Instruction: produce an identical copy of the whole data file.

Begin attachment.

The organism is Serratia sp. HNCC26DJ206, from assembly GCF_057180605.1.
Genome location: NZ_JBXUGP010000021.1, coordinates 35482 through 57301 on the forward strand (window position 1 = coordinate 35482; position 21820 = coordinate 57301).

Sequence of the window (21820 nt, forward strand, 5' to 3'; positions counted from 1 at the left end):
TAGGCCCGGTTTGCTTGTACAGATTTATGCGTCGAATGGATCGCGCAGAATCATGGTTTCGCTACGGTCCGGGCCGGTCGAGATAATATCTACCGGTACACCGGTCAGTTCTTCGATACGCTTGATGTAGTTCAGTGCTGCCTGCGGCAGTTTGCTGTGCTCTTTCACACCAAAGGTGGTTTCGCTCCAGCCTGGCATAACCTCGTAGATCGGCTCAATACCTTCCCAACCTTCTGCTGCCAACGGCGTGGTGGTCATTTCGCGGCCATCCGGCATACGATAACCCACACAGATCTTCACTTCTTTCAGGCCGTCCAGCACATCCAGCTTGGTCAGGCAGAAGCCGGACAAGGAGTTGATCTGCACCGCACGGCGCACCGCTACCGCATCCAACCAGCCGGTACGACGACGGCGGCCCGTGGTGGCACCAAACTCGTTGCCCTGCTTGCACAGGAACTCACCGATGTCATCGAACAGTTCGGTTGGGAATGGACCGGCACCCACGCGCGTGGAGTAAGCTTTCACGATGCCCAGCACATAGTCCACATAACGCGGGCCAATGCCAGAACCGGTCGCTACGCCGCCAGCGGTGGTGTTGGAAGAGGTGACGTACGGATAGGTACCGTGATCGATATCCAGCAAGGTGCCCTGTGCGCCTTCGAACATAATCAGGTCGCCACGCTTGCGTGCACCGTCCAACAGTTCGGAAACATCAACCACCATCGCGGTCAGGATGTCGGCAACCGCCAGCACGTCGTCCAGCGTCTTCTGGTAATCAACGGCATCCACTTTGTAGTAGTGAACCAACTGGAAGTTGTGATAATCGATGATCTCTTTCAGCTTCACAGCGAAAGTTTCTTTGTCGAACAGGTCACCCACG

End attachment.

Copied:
The organism is Serratia sp. HNCC26DJ206, from assembly GCF_057180605.1.
Genome location: NZ_JBXUGP010000021.1, coordinates 35482 through 57301 on the forward strand (window position 1 = coordinate 35482; position 21820 = coordinate 57301).

Sequence of the window (21820 nt, forward strand, 5' to 3'; positions counted from 1 at the left end):
TAGGCCCGGTTTGCTTGTACAGATTTATGCGTCGAATGGATCGCGCAGAATCATGGTTTCGCTACGGTCCGGGCCGGTCGAGATAATATCTACCGGTACACCGGTCAGTTCTTCGATACGCTTGATGTAGTTCAGTGCTGCCTGCGGCAGTTTGCTGTGCTCTTTCACACCAAAGGTGGTTTCGCTCCAGCCTGGCATAACCTCGTAGATCGGCTCAATACCTTCCCAACCTTCTGCTGCCAACGGCGTGGTGGTCATTTCGCGGCCATCCGGCATACGATAACCCACACAGATCTTCACTTCTTTCAGGCCGTCCAGCACATCCAGCTTGGTCAGGCAGAAGCCGGACAAGGAGTTGATCTGCACCGCACGGCGCACCGCTACCGCATCCAACCAGCCGGTACGACGACGGCGGCCCGTGGTGGCACCAAACTCGTTGCCCTGCTTGCACAGGAACTCACCGATGTCATCGAACAGTTCGGTTGGGAATGGACCGGCACCCACGCGCGTGGAGTAAGCTTTCACGATGCCCAGCACATAGTCCACATAACGCGGGCCAATGCCAGAACCGGTCGCTACGCCGCCAGCGGTGGTGTTGGAAGAGGTGACGTACGGATAGGTACCGTGATCGATATCCAGCAAGGTGCCCTGTGCGCCTTCGAACATAATCAGGTCGCCACGCTTGCGTGCACCGTCCAACAGTTCGGAAACATCAACCACCATCGCGGTCAGGATGTCGGCAACCGCCAGCACGTCGTCCAGCGTCTTCTGGTAATCAACGGCATCCACTTTGTAGTAGTGAACCAACTGGAAGTTGTGATAATCGATGATCTCTTTCAGCTTCACAGCGAAAGTTTCTTTGTCGAACAGGTCACCCACG